A brief history of ''Classics Illustrated''
We look back at how publisher Albert Louis Kanter started the serious comic book series
Classics Illustrated comic books were first published in 1941 by Albert Louis Kantner, a former book publisher. Worried that the world’s great works of fiction were going untouched on library and bookstore shelves while cheap, multicolored comic books were sweeping the country, Kantner decided to combine the forms, thus creating a lite immortal, the serious comic book.
Starting with The Three Musketeers and working his way through the big books in the public domain, Kantner’s Classics were an instant hit, selling more than 25 million copies a month in their heyday. After almost 30 years in print, Classics Illustrated ceased publication in the early 1970s, the victim of inflation and flagging demand. In 1988, First Publishing, the Berkley Publishing Group, and Classics Media Group bought the rights to Classics Illustrated and began publishing new Classics.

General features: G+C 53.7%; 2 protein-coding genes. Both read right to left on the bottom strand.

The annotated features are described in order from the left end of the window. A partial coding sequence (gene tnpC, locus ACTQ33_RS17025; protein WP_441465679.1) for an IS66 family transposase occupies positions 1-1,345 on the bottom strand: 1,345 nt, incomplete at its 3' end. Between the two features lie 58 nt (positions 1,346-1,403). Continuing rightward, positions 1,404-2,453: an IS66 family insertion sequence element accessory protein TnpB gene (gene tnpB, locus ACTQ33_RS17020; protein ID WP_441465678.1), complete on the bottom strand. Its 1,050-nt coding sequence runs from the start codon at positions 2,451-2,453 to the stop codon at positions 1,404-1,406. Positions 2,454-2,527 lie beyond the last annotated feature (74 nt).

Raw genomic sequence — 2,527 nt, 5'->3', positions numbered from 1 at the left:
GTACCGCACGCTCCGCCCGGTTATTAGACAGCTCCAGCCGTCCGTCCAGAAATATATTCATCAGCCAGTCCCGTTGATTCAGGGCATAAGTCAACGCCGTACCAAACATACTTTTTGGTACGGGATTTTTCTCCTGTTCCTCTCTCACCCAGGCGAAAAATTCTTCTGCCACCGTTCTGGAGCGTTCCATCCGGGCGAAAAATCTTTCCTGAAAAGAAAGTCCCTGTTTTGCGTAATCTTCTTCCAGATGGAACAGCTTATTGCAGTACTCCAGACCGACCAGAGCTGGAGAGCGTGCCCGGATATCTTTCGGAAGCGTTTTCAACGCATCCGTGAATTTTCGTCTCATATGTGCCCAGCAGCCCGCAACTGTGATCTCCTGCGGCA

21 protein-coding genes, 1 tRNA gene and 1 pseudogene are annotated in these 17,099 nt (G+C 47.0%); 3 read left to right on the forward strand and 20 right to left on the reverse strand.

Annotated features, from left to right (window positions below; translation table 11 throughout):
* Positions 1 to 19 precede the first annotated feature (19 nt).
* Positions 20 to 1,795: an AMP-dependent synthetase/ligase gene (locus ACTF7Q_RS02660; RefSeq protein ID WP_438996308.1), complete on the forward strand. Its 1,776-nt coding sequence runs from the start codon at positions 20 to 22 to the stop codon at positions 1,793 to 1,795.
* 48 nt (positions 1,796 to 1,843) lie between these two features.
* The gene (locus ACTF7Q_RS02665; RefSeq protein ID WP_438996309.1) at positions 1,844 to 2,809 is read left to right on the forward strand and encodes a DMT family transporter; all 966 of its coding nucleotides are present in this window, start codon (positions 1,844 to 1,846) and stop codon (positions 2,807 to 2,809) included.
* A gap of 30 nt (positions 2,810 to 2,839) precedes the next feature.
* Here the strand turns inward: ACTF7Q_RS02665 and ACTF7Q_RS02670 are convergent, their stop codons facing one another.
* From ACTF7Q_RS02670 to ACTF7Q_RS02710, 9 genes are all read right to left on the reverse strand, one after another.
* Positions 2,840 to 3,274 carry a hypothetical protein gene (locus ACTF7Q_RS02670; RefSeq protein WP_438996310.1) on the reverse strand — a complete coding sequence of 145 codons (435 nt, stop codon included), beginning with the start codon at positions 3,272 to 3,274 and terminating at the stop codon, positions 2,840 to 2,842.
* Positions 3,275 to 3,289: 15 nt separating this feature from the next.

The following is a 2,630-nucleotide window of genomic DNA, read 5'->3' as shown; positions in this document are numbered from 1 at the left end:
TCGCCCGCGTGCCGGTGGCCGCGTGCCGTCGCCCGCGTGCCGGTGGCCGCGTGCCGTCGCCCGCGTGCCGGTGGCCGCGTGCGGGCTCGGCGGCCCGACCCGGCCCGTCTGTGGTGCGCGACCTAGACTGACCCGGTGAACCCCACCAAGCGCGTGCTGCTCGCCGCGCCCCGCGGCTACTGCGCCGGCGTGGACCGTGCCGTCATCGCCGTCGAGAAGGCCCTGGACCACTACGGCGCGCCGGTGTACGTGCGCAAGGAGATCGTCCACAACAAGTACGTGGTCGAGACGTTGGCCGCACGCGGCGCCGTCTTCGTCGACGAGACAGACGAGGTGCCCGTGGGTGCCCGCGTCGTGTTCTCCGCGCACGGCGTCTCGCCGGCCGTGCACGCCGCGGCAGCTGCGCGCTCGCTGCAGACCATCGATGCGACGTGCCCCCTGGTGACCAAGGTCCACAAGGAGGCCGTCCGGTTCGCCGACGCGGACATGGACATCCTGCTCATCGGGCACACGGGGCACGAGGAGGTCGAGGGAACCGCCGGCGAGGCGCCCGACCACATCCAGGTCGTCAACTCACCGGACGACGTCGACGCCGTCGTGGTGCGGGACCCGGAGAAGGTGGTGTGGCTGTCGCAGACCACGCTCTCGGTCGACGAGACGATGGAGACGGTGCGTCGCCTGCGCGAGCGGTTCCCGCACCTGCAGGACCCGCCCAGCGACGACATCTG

First, the artists are chosen, First Publishing president Rick Obadiah says. Then ”we go to them and just ask which classic they would most like to illustrate, and usually they get to pick their favorite. All of them see it as their chance to demonstrate what can be done in the underappreciated area of comic illustration.”
The glossy, 44-page Classics take 46 weeks to produce, are bound rather than stapled, and are scheduled to appear at a rate of two titles per month, 250,000 copies per title, and will retail for $2.95 to $3.50 a copy. Coming in March, Hamlet and The Scarlet Letter, illustrated by Tom Mandrake and Jill Thompson, respectively.